Research article - Peer-reviewed, 2012
Fine-scale changes in connectivity affect the metapopulation dynamics of a bryophyte confined to ephemeral patchesZartman, Charles E.; Nascimento, Henrique E. M.; Cangani, Katia G.; Alvarenga, Lisi D. P.; Snäll, Tord
Abstract1. We test how fine-scale (= 400 m2) connectivity to conspecifics influences metapopulation dynamics using a field experiment in central Amazonia with the epiphyllous (i.e. leaf-inhabiting) bryophyte Radula flaccida Gott. (Radulaceae). This is a natural model system with spatially structured ephemeral patches at the leaf and phorophyte scale. 2. The aim was to test how the rates of leaf colonization, local abundance, growth and extinction of bryophytes from both leaves and host phorophytes were affected by experimentally manipulated variation in connectivity to conspecifics. We also investigated the relative importance of local stochastic extinctions and deterministic extinctions at both spatial scales. 3. Approximately 3500 leaves on 70 phorophytes were censused six times over a 15-month period by utilizing a repeated block design with control, positive control and three pulse-style reduction treatments, which varied in connectivity to surrounding conspecifics. 4. An increase in stochastic extinction events was only accompanied by a reduction in colonization in the treatment in which focal and neighbouring phorophytes within the 400 m2 plots were experimentally denuded of their natural populations, suggesting that epiphyllous cryptogams are subject to fine-scale (within phorophyte) rescue effects. Negative density-dependent growth was also detected in within-leaf population dynamics, suggesting that resource limitation or intraspecific competition influences local population growth. Finally, stochastic extinctions from viable leaves occurred with nearly the same frequency as deterministic events (e.g. leaf fall), whereas at the phorophyte scale only stochastic extinctions were observed. 5. Synthesis. The experiment demonstrates that rescue effects occur at fine scales even for vagile plant taxa, such as cryptogams, which may inhabit spatially isolated substrates characterized by turnover rates as fast as their own population dynamics. Furthermore, the results highlight the importance of quantifying both stochastic and deterministic extinction modes, as underestimating either of these parameters leads to over optimistic projections of future metapopulation size.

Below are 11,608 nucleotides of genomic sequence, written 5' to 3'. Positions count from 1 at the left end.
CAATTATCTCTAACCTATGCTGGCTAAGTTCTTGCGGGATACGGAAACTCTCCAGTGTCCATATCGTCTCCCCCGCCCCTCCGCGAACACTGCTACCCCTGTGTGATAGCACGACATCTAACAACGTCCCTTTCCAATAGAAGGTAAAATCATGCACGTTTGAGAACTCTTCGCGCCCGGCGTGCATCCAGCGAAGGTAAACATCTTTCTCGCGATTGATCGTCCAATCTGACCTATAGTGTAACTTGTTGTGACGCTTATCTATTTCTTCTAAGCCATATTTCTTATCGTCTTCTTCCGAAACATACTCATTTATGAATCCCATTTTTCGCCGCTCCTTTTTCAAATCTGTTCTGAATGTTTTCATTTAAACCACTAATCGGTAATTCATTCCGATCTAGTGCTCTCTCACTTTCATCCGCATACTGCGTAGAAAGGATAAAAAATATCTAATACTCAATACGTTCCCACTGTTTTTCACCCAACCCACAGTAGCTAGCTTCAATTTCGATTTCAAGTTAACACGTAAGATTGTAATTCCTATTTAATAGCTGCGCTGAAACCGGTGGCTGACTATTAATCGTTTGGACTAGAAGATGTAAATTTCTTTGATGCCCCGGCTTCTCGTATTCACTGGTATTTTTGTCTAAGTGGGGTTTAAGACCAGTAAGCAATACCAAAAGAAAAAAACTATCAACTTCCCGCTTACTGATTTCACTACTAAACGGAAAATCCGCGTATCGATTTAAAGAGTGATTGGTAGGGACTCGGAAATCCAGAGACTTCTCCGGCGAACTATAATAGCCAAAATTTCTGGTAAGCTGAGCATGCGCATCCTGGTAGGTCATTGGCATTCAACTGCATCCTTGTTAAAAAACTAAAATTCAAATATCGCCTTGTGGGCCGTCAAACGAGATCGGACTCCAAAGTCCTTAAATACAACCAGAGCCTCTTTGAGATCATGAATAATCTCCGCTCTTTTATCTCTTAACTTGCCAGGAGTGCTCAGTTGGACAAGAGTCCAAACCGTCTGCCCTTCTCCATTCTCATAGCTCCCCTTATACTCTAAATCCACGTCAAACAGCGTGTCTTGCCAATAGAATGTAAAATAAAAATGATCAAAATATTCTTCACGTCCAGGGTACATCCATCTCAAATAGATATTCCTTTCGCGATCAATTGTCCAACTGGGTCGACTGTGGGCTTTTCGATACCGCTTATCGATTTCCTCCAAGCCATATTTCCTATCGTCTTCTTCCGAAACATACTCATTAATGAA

KeywordsAmazon; bryophyte; colonization; demographic models; dispersal; epiphyll; extinction; plant population and community dynamics; rain forest; rescue effect
Published inJournal of Ecology
2012, volume: 100, number: 4, pages: 980-986
Zartman, Charles E.
Nascimento, Henrique E. M.
Cangani, Katia G.
Alvarenga, Lisi D. P.
Swedish University of Agricultural Sciences, Department of Ecology
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